These succulent like, waxy leafed plants have been winning over houseplant enthusiast all over the world. When we see them in a store it evokes excited, flailing and maybe even screaming. Hoyas are basically the boy band of the plant species. Sometimes hoya’s get a bad rap for being a little finicky. But, if you give them what they want, they can be very easy. I am going to share with you my tips and tricks to help you be a successful hoya grower too!
If you are new to owning Hoyas, I recommend starting out with a smaller plant. Hoyas are sought after and that can run the price up on larger and more full plants. If your first go at hoya growing doesn’t go great, you may be less discouraged if you didn’t dish out a lot of money. A great plant to start with is the green hoya carnosa, this is one of the easiest house plants. Really….any of the carnosa culivars are great beginner planst. My personal favorite Hoya is the hoya carnosa compacta, in both green and variegated.
Most of us grow our Hoyas indoors. Now, these plants are going to require brighter light, particularly any plant that has variegation in it. This is a plant that you will want to grow closer to a window. If you have a nice sunny spot for a good portion of the day that a cat would like to snooze it, your hoya will probably be happy there too. Hoya leaves to have a potential to burn in too direct like. I have never personally seen this and I do move some of my plants outside during the summer. I do have a huge tree canopy in my yard and most of it is shaded for any direct sunlight for any length of time.
Overwatering has to be the most common reason for hoya demise. These plants have thick succulent leaves and really need to dry out between watering they will not tolerate sitting in wet soil for an expended period of time. Watering frequency will depend on several variables; how much light they are given, type of soil they are grown in, and humidity and temperature of the area they are grown in. This Winter, I am supplementing several of my Hoyas with artificial light. I am finding I am watering more frequently than the Summer because my house is much dryer. A good indicator that you Hoya is thirsty, is if the leaf has a little give to it and if you gently bend it, it wrinkles a little bit. A well hydrated leaf will snap if you try to bend it in half.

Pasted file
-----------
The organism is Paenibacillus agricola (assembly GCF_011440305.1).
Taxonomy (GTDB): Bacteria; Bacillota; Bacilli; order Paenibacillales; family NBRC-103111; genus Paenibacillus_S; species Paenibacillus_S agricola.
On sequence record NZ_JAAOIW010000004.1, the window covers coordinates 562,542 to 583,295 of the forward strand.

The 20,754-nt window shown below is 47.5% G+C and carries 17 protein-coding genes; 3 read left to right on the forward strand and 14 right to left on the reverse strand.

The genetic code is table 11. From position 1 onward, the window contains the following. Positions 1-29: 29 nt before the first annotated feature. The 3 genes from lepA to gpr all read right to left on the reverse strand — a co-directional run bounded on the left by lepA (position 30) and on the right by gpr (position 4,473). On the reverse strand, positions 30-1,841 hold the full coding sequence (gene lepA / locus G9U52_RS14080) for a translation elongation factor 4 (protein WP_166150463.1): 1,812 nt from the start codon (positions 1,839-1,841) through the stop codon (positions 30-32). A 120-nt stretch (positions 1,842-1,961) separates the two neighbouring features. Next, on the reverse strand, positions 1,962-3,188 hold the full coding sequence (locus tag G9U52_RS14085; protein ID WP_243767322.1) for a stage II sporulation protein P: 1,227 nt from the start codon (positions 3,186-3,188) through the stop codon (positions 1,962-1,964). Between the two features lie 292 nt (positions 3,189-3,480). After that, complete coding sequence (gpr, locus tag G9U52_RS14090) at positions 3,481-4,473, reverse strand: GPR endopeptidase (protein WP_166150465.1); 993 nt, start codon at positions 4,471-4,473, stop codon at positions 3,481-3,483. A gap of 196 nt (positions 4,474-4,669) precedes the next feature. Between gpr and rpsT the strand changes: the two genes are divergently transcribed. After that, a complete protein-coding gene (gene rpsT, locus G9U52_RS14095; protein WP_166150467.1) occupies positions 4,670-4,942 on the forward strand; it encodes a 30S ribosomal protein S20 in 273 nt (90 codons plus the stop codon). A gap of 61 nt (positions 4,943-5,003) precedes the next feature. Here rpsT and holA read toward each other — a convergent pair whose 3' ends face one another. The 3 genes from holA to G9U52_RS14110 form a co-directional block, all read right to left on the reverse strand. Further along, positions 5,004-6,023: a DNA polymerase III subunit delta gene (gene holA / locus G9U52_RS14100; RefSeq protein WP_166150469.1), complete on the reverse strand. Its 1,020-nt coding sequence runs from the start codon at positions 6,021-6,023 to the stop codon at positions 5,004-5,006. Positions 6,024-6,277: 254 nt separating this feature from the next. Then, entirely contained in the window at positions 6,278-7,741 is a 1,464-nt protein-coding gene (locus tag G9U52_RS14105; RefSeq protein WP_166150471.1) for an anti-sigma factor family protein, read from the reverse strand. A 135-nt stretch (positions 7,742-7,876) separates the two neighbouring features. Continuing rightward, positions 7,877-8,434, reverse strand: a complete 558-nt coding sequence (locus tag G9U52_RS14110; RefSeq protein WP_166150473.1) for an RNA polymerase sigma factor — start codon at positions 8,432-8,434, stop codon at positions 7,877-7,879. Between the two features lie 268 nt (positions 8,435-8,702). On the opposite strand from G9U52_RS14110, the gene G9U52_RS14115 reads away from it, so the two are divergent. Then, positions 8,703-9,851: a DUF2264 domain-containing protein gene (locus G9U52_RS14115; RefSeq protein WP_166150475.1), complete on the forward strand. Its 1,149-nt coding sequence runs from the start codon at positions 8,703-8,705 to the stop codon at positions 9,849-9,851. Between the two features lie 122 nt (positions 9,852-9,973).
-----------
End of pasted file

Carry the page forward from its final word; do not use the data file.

It is imperative for the success of your plant, that Hoyas are grown in a fast draining, very airy, and chunky soil mixture. These plants are epiphytes, meaning they root and grow on other plants and receive water and nutrients from the air or pocket on the host plant. Hoyas have a non-parasitic relation with the host plant. I grow all my Hoyas in a coco coir orchid bark mixture. If you want more information on this check out this post I did about Hoya soil http://soilngreenplants.com/the-best-soil-for-your-hoya/
I am of the belief that if a plant has new growth, fertilize it. In the Winter, you may need to hold off fertilizing if you don’t see any new growth. During the growing season, I fertilized about every 2 weeks, which is about how often I water. I only use and recommend organic fertilizers such as fish emulsion. I dilute to about 50% the recommended usage. And be fore warned, this is some stinky stuff.
Temperature and Humidity
If you are growing your Hoya indoors, it will be comfy if you are comfy. Hoyas do great in the typical temperature that we keep our homes at. If you grow them outside, keep an eye on the temperature and if it drops below 60 degrees its time to come in. While, Hoyas will prefer a more humidity, they don’t require anything special accommodations in the Winter. I’m a plant mister and I do mist my Hoyas daily during the Winter months. This won’t bring up the humidity all day long but it will raise it for a short period of time, I also think it keeps the new growth from drying out.
I always hate writing about pests and hoyas are not immune. Mealy bugs are going to be your biggest pest to watch out for. They are particularly fond of the carnosa compacta or hindu rope and there are a lot of hiding spots in those plants. I recommend taking a cotton swap and getting in all the nooks and crannies of the carnosa compacta. If you find pests you will want to use a spray for the leaves and a systematic treatment for the soil. Checking for pests regularly, like every time you water should be an important plant care routine.
With a little bit of specialized care, hoya plants can be a relatively easy plant to grow. The biggest obstacles are going to be watering and lighting. But, once you get that managed, they can really take off. Give growing a hoya at try and happy growing!!